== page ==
Multi-State Complex Legal Malpractice Award
In the construction industry, bonding is extremely important. Huge jobs, and large expenditures of money are based upon the belief that there is a pot of money protecting the process. Sub-contractors provide work and materials on the basis that there is someone who will pay, eventually. Sometimes it goes wrong, and a wedge of the legal industry is devoted to construction litigation. Injuries, as well as provision of work and materials are constantly being litigated.
In Phoenix Erectors LLC v Fogarty 2013 NY Slip Op 31936(U) August 14, 2013 Supreme Court, New York County Docket Number: 100701/10 Judge: Louis B. York we see a case that has been dismissed, appealed, reversed and sent back, now to plaintiff's successful motion for summary judgment.
"Plaintiff is a construction company, which was hired as a subcontractor by Hera Construction, Inc. (Hera) in connection with the construction of a monorail in Newark Airport, in New Jersey (project).
Hera was also the principal under a Subcontractor Labor and Material Payment Bond No. B99-020680 (bond), issued by Ulico Casualty Company (Ulico), as surety for amounts Hera was
obligated to pay subcontractors on the project. The bond, which was for $1,600,000, contained a forum selection clause requiring that Ulico could only be sued in the United States District Court
of the jurisdiction in which the bonded project was situated, here, New Jersey. A pay dispute arose between Phoenix and Hera, in which Phoenix claimed it was due approximately $180,000. Apparently, Hera got wind of plaintiff’s decision to commence a suit against Hera and Ulico in the New Jersey District Court, and commenced a peremptory suit against plaintiff in Supreme Court, Suffolk County, New York, in January 2002 (Hera Construction, Inc. v Phoenix Erectors, LLC., Index No. 00044/02)(Suffolk County action), seeking damages for plaintiff’s alleged failure to provide materials to the project, Fogarty was retained by plaintiff to represent it in the Suffolk County action. Fogarty served an answer on Hera, on plaintiff’s behalf, in April 2002. Plaintiff obtained New Jersey counsel, John Rittley (Rittley), to prosecute an action against Hera and Ulico in the United State District Court, District of New Jersey (New Jersey action). against Hera sounding in breach of contract, plaintiff brought a claim for payment against Ulico under the bond. Besides bringing claims in the New Jersey action Fogarty moved to dismiss the Suffolk County action, claiming
lack of jurisdiction and forum non conveniens. The motion, and a motion for reargument, were denied, based on a forum selection clause in the Hera-Phoenix contract calling for suits against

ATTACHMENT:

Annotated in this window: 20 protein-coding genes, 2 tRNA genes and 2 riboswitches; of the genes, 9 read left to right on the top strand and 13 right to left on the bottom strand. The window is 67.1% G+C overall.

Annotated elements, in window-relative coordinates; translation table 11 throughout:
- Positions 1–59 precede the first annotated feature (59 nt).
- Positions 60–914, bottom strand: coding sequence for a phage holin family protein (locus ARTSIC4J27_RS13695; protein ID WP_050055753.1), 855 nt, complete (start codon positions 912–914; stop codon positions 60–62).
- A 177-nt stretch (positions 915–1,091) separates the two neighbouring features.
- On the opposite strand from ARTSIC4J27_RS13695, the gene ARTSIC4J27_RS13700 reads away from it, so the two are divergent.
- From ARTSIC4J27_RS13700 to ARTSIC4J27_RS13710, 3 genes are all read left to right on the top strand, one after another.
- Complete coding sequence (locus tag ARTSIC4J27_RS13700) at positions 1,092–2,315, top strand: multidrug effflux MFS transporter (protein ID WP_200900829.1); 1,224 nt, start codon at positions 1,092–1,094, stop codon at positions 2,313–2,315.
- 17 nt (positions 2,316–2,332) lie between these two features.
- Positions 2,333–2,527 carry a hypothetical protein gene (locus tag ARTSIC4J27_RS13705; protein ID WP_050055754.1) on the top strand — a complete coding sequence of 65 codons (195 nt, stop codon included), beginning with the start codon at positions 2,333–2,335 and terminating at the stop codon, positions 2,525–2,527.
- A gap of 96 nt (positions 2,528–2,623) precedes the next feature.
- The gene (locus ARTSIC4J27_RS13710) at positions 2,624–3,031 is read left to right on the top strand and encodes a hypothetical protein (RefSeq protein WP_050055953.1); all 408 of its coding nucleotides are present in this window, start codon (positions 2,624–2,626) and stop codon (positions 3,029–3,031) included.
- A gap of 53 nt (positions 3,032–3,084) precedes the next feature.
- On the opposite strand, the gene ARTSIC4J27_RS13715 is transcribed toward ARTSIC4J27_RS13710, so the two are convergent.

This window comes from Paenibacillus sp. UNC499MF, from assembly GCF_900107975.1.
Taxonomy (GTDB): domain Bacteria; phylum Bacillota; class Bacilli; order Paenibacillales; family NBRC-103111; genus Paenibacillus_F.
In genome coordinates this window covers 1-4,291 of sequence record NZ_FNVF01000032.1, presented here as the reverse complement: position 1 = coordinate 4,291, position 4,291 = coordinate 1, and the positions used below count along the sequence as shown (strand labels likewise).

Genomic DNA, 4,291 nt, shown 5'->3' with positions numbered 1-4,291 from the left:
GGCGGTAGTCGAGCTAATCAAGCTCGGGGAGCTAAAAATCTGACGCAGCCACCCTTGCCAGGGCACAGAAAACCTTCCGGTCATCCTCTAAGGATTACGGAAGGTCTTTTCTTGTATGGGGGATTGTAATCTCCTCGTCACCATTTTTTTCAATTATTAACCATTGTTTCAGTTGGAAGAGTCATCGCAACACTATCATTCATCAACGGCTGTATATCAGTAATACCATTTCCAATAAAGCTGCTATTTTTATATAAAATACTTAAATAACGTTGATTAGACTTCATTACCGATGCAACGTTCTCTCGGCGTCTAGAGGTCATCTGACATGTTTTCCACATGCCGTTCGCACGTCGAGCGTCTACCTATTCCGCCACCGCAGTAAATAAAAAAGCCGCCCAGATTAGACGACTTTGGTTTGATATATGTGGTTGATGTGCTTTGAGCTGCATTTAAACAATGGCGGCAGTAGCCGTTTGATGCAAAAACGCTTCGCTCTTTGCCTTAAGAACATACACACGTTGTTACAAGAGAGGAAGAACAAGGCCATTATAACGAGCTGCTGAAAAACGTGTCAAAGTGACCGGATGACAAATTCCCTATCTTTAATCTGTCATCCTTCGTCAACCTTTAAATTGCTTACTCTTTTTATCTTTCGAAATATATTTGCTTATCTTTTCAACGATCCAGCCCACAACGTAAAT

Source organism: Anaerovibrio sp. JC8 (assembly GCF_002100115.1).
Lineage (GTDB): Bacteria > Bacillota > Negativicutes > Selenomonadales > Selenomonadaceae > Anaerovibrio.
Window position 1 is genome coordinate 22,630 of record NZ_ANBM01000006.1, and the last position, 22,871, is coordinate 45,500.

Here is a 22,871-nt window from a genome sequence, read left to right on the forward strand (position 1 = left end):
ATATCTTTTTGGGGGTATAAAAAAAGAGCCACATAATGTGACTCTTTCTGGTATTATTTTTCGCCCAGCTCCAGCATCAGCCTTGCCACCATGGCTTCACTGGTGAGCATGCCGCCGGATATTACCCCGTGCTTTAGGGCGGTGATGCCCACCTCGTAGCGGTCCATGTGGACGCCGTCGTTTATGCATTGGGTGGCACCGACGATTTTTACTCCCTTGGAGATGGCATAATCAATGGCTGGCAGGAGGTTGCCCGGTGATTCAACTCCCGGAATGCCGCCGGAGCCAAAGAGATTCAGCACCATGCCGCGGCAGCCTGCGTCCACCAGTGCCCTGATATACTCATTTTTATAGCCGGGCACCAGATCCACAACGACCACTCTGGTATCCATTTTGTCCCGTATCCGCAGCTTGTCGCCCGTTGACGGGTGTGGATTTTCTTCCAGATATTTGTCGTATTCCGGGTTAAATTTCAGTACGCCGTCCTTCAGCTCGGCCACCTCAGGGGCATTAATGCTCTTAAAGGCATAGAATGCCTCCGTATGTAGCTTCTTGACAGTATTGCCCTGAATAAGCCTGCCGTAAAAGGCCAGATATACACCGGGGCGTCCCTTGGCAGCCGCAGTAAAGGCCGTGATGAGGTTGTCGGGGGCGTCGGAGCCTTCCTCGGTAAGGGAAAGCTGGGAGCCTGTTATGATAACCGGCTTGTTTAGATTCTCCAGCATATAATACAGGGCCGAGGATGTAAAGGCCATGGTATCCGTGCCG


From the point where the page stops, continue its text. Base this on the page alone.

Hera to be brought in Suffolk County. Hera then moved in the New Jersey action to be dismissed
from the action based on the same forum selection clause. This motion was granted, and the New Jersey action continued against Ulico without Hera. At some point, Fogarty contacted Rittley to discuss adding Ulico to the Suffolk County action. The court notes that Ulico inserted a second affirmative defense in its answer, claiming that the New Jersey action should be dismissed, as the proper venue to settle disputes among plaintiff, Hera and Ulico was in Suffolk County, because Ulico’s forum selection clause was subordinate to Hera’s. Fogarty apparently never saw Ulico‘s
answer in the New Jersey action. Fogarty and Ulico‘s counsel discussed Ulico’s insertion into
the Suffolk County action. Apparently, Ulico refused to enter into a stipulation to become a defendant in a direct action against it, but agreed to stipulate to becoming a third-party
defendant in the Suffolk County action, waiving all jurisdictional defenses."
"W&M’s creative summation of the gist of plaintiff‘s complaint does not reflect the actual cause of action plaintiff has brought, and which the Appellate Division recognized in its decision. Plaintiff is claiming that it would have obtained a better result in the underlying litigations if it had been able
to pursue a direct action against Ulico in either New York or New Jersey, because Ulico is a solvent company whose bond covered the subject matter of the payment dispute, and that a judgment against Ulico would have been a more favorable outcome for plaintiff, since the judgment obtained against Hera implicated Ulico's bond, so that the bond would have been available to pay that judgment. Plaintiff is alleging that Fogarty failed to protect plaintiff's valid and valuable action against Ulico, in that he should have either gotten a stipulation allowing for a direct
action against Ulico in New York, waiving the statute of limitations, or, failing that, refused to permit Rittley to execute the New Jersey stipulation, so that the direct action could have proceeded against Ulico in New Jersey. Plaintiff is essentially faulting Fogarty for believing, without actual knowledge, that plaintiff could not sue Ulico in the New Jersey action without Hera, and not being aware that a third-party suit in New York was useless as a means to collect from Ulico."